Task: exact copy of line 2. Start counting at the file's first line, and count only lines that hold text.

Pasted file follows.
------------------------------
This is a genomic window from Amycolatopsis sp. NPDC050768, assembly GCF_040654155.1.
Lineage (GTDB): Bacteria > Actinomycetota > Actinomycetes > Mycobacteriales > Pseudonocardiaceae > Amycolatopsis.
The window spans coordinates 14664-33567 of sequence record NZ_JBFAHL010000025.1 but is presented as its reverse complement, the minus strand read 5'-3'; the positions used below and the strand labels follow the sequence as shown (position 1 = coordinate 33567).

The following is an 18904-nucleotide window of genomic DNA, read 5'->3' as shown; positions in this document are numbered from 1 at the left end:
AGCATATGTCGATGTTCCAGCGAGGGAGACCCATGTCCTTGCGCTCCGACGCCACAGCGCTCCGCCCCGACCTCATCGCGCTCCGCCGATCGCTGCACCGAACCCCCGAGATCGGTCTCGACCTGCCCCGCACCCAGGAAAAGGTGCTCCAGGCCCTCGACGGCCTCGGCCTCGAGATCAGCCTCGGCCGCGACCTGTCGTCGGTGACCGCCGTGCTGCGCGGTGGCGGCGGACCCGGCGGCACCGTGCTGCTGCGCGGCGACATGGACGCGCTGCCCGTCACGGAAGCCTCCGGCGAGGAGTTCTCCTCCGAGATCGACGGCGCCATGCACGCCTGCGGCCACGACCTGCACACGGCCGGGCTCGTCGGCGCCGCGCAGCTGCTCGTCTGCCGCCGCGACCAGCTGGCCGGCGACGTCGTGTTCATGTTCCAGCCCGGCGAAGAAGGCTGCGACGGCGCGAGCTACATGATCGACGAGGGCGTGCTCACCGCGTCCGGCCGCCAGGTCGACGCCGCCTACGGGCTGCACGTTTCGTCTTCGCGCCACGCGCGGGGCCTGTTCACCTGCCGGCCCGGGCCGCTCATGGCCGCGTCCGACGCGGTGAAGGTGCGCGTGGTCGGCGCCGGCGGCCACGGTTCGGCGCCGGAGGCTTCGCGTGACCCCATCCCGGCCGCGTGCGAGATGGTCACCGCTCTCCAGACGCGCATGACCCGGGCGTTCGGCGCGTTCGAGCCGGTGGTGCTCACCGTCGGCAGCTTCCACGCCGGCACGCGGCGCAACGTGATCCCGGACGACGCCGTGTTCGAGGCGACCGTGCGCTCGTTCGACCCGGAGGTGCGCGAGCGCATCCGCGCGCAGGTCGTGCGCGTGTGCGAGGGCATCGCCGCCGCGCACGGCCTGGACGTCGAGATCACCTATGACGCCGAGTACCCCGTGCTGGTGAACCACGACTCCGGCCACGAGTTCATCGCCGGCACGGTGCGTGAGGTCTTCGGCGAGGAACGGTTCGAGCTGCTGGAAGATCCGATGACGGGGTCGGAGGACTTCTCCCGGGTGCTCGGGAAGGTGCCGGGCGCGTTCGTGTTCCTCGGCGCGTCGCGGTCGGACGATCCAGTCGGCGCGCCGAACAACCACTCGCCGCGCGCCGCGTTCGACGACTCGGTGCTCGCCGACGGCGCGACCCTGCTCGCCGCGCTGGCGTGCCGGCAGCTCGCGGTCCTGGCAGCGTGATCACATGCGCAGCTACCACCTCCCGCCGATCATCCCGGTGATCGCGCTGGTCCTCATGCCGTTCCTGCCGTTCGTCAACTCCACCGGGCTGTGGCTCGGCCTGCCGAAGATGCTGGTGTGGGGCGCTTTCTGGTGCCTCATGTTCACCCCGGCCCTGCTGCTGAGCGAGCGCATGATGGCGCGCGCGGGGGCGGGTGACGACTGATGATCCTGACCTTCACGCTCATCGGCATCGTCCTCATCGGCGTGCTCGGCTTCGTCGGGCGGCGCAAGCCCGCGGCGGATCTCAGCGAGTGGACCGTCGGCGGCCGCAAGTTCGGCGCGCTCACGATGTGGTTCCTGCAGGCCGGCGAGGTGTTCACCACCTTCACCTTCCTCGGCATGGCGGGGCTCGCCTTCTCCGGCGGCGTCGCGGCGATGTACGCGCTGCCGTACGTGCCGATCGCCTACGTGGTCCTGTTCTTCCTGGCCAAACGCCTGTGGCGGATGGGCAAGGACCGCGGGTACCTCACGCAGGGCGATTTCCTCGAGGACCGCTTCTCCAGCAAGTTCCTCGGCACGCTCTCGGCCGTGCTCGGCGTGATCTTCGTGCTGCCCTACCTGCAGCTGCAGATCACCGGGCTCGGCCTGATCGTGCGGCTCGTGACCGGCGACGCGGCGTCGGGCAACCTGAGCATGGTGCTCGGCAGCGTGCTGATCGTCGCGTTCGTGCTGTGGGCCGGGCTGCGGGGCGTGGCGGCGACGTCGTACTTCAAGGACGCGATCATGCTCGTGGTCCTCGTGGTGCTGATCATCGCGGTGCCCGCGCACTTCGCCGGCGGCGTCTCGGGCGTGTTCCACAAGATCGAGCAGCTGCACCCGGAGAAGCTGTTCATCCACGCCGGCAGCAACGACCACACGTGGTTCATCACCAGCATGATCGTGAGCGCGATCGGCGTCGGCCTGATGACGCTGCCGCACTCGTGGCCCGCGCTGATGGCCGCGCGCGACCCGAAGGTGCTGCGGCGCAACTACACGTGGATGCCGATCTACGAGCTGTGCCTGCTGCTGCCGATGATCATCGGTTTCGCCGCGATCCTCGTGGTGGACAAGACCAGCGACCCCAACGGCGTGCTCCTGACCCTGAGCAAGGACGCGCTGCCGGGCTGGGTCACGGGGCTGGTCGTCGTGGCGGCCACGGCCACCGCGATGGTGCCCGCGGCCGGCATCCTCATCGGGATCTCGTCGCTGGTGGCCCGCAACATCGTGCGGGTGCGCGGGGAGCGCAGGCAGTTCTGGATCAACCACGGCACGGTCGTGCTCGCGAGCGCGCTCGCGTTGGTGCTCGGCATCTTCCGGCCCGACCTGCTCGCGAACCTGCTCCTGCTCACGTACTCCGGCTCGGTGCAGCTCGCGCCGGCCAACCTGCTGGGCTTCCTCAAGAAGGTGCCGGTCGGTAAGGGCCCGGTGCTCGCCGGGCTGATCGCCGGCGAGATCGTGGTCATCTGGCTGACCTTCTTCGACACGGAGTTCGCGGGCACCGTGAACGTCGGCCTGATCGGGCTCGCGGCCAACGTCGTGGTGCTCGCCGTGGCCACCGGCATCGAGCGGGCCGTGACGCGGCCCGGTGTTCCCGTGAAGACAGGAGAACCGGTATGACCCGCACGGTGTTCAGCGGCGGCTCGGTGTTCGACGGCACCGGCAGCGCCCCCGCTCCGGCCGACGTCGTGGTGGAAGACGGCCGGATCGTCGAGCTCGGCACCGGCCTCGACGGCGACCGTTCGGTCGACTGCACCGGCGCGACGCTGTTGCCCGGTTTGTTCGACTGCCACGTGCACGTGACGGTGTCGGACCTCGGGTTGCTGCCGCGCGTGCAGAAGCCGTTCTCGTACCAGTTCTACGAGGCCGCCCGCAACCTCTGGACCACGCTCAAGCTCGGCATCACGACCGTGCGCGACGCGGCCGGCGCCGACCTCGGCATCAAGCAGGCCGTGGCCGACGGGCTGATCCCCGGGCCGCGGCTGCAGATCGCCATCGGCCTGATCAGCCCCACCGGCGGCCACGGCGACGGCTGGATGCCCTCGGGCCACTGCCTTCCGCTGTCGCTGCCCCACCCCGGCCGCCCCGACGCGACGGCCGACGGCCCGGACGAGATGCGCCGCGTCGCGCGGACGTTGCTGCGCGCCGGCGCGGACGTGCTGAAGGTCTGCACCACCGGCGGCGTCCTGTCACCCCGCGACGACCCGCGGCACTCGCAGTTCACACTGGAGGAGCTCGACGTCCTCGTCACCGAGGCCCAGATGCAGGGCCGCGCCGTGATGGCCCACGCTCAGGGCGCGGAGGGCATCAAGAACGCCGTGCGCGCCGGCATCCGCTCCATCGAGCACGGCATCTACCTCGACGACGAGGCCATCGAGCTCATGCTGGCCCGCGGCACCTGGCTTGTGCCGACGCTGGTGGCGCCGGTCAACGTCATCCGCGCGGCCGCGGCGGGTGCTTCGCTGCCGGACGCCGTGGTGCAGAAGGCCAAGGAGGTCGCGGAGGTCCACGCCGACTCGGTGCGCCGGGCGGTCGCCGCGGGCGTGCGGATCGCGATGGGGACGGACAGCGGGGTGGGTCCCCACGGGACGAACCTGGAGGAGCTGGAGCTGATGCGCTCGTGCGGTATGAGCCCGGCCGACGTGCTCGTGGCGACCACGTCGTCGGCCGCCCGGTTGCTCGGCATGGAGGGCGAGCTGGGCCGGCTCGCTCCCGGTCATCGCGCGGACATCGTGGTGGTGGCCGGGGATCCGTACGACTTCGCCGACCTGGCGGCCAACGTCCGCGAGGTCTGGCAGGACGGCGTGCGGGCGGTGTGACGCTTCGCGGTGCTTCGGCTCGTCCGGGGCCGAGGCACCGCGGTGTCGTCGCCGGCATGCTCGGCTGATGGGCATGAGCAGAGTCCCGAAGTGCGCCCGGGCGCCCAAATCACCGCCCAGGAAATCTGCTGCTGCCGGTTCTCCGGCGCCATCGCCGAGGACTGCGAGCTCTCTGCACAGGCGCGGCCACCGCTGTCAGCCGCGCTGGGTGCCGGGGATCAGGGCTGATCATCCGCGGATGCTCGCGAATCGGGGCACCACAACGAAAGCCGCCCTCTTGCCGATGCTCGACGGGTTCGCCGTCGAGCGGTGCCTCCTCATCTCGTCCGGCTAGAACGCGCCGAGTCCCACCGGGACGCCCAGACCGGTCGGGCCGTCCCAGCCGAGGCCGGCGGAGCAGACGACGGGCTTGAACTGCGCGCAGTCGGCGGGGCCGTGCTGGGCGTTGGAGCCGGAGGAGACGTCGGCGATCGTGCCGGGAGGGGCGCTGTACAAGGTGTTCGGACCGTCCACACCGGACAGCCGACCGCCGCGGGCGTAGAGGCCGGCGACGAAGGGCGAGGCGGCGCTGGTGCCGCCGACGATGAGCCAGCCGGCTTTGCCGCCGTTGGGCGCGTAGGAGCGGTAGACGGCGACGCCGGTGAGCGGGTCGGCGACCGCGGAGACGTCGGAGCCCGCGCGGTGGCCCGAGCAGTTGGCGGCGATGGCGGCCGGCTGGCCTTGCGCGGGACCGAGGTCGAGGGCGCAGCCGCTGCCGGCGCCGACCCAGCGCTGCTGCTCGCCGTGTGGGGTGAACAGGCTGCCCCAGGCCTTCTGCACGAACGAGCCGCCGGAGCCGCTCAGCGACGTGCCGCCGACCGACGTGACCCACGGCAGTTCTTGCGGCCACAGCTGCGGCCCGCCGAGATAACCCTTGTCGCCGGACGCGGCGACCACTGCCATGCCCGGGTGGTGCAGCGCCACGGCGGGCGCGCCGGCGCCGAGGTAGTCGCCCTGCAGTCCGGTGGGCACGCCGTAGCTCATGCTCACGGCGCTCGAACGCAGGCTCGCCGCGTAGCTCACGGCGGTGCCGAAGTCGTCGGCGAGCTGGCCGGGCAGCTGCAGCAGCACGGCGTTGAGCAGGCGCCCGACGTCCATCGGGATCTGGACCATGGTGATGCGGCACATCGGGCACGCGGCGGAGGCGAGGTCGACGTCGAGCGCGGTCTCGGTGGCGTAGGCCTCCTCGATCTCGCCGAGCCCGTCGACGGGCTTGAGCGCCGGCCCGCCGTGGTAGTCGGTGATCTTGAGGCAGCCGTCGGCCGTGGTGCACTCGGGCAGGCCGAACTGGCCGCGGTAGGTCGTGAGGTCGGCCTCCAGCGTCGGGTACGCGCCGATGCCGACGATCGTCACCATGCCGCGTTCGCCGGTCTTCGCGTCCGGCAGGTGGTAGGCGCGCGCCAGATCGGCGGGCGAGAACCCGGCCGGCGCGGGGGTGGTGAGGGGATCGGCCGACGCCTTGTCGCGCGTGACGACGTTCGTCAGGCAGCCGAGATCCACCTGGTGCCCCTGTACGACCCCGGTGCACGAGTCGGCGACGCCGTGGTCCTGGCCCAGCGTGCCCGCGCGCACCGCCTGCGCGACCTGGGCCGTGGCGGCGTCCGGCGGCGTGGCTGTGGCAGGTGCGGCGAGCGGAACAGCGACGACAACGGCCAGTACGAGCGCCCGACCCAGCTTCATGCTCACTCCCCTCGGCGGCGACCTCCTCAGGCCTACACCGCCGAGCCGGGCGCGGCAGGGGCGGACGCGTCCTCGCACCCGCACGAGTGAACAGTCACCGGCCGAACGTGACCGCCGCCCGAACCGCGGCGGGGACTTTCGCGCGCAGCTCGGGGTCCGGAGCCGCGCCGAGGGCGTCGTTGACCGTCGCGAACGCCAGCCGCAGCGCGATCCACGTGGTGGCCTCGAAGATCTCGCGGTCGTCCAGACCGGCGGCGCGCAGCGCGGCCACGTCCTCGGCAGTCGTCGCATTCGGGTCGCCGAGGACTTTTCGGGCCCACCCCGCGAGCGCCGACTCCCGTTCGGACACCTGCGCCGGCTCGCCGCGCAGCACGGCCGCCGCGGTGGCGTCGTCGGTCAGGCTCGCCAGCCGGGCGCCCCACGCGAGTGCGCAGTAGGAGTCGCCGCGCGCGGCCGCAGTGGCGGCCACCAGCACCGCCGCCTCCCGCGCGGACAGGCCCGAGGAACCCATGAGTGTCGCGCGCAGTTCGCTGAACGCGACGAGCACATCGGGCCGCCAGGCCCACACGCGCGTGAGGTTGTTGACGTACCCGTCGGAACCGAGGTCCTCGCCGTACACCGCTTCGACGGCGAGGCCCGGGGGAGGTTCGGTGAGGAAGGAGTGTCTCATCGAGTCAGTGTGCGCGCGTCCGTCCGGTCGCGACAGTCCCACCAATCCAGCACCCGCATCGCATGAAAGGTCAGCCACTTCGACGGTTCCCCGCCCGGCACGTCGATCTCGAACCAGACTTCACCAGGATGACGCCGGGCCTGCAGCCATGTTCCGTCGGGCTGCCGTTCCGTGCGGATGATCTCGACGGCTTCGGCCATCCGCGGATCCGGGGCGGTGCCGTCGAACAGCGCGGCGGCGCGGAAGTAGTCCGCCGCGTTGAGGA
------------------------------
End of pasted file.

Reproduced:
Lineage (GTDB): Bacteria > Actinomycetota > Actinomycetes > Mycobacteriales > Pseudonocardiaceae > Amycolatopsis.